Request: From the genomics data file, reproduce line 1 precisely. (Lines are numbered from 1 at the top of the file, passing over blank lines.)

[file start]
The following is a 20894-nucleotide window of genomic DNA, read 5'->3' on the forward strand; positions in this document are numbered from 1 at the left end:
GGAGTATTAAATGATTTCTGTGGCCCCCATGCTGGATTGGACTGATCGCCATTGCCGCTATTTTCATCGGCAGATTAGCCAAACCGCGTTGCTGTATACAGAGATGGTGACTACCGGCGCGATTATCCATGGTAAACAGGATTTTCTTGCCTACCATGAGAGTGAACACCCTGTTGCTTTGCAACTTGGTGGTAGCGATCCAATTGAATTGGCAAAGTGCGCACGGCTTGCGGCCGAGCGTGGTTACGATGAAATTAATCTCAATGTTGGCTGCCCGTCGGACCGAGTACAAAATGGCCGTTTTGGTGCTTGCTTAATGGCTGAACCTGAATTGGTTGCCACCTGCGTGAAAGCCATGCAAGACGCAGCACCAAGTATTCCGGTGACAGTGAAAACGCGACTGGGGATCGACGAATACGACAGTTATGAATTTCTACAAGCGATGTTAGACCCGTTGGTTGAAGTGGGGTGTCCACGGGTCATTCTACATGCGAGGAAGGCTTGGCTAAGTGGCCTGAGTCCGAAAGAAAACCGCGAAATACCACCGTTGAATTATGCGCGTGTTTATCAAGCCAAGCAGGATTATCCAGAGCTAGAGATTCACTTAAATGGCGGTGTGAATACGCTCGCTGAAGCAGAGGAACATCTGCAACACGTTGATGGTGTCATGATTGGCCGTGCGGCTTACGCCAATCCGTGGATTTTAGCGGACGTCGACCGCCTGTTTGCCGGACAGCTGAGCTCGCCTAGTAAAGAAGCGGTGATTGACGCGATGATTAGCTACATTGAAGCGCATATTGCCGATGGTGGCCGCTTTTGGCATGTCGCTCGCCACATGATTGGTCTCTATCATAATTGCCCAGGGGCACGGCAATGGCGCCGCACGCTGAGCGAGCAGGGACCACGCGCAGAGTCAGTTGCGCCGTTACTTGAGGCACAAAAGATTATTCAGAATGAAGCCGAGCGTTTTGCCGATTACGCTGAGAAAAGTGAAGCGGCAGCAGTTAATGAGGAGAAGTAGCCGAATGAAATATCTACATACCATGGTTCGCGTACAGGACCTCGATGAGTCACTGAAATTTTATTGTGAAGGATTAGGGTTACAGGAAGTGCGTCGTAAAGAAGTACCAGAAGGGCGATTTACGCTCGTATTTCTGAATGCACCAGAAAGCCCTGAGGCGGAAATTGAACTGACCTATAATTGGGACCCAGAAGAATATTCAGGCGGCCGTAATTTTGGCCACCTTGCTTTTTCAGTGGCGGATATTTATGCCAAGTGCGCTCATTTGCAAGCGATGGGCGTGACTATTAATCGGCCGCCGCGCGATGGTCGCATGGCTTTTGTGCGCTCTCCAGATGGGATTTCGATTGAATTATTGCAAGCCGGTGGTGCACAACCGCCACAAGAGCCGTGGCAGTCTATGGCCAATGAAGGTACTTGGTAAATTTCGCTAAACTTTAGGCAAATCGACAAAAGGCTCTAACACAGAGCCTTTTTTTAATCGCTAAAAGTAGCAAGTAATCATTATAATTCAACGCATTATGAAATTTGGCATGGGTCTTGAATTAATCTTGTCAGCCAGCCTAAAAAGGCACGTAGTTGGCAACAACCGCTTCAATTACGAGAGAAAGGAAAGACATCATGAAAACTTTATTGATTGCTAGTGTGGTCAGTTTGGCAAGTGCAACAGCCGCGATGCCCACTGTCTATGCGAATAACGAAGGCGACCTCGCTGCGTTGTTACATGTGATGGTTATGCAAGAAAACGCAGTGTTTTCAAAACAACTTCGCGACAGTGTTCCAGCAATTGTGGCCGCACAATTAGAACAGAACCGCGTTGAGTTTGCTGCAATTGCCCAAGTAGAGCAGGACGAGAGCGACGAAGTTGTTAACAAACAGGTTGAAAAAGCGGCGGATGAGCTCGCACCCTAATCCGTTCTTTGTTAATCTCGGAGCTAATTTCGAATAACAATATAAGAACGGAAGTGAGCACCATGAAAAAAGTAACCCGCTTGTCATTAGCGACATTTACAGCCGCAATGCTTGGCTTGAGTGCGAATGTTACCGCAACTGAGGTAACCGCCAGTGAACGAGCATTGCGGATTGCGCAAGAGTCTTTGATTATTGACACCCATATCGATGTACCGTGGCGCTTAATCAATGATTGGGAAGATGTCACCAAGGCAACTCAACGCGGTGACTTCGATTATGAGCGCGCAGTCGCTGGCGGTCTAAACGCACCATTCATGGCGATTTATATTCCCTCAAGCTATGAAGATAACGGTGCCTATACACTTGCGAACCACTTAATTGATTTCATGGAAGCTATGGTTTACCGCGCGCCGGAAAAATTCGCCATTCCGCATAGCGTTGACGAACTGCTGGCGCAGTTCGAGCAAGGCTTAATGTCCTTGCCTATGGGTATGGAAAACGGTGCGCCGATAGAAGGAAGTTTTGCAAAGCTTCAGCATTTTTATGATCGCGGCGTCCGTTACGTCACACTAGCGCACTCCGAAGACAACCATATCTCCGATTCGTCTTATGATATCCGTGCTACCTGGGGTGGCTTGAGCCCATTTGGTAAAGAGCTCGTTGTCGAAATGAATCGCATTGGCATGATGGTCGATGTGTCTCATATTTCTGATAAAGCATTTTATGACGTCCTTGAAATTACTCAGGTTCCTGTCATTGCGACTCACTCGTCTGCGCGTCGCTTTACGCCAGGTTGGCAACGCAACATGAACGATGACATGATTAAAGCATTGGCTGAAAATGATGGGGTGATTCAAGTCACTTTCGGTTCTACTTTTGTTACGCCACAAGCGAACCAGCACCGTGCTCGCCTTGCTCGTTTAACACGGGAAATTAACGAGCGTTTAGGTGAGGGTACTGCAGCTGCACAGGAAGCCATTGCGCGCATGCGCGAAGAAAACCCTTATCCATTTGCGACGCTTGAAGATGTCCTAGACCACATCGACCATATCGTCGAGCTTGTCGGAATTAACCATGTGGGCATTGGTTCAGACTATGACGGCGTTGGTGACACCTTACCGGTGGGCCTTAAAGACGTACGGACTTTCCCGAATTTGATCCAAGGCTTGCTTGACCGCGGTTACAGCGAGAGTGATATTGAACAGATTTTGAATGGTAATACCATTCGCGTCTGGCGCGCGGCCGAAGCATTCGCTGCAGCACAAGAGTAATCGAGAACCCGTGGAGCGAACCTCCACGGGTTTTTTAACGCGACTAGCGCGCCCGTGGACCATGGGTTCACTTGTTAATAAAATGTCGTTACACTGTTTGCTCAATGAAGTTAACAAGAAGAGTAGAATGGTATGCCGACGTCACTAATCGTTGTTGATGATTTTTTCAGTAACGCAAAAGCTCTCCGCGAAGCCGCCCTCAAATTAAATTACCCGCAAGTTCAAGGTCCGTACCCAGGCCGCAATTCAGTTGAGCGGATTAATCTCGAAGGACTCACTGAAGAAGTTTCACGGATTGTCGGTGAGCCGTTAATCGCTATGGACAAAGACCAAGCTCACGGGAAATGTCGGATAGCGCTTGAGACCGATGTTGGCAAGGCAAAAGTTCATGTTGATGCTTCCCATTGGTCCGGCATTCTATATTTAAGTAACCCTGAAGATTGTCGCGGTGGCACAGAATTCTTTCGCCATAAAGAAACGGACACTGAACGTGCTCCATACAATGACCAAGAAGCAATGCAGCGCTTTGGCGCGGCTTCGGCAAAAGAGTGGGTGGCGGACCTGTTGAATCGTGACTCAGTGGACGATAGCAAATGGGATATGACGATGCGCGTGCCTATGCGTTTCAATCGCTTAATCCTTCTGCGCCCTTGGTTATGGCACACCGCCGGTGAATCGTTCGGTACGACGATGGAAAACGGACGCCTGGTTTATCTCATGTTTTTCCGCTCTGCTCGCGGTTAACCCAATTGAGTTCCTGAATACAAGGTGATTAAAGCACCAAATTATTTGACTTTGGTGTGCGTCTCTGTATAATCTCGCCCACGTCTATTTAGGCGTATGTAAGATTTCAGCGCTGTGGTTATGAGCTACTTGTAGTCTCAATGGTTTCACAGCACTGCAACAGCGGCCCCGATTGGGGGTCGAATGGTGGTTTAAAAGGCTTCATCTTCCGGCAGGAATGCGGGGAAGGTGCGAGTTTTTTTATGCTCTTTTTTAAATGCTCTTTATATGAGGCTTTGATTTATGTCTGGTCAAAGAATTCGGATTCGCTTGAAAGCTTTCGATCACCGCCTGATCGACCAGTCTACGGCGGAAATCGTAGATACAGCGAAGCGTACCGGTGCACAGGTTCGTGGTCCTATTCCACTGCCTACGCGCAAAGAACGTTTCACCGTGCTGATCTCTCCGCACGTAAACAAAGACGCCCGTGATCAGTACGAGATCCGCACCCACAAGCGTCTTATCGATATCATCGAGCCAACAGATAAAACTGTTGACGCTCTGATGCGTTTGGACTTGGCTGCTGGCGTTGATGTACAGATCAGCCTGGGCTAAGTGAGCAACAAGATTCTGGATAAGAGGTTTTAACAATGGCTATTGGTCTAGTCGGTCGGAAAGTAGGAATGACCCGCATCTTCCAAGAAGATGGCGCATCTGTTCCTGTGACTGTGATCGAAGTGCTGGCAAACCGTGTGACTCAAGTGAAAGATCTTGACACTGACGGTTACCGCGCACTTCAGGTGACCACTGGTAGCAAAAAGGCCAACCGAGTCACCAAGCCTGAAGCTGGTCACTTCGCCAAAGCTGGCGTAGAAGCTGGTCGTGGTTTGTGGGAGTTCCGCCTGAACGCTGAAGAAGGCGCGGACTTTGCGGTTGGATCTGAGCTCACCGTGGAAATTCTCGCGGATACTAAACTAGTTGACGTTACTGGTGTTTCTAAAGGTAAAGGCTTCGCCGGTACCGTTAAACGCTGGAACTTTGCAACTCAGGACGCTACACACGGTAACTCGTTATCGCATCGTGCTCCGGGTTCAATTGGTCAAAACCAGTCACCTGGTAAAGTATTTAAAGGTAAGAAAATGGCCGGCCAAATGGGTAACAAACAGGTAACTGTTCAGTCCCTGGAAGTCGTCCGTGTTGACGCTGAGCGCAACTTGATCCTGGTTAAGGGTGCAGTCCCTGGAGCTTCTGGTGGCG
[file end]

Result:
The following is a 20894-nucleotide window of genomic DNA, read 5'->3' on the forward strand; positions in this document are numbered from 1 at the left end: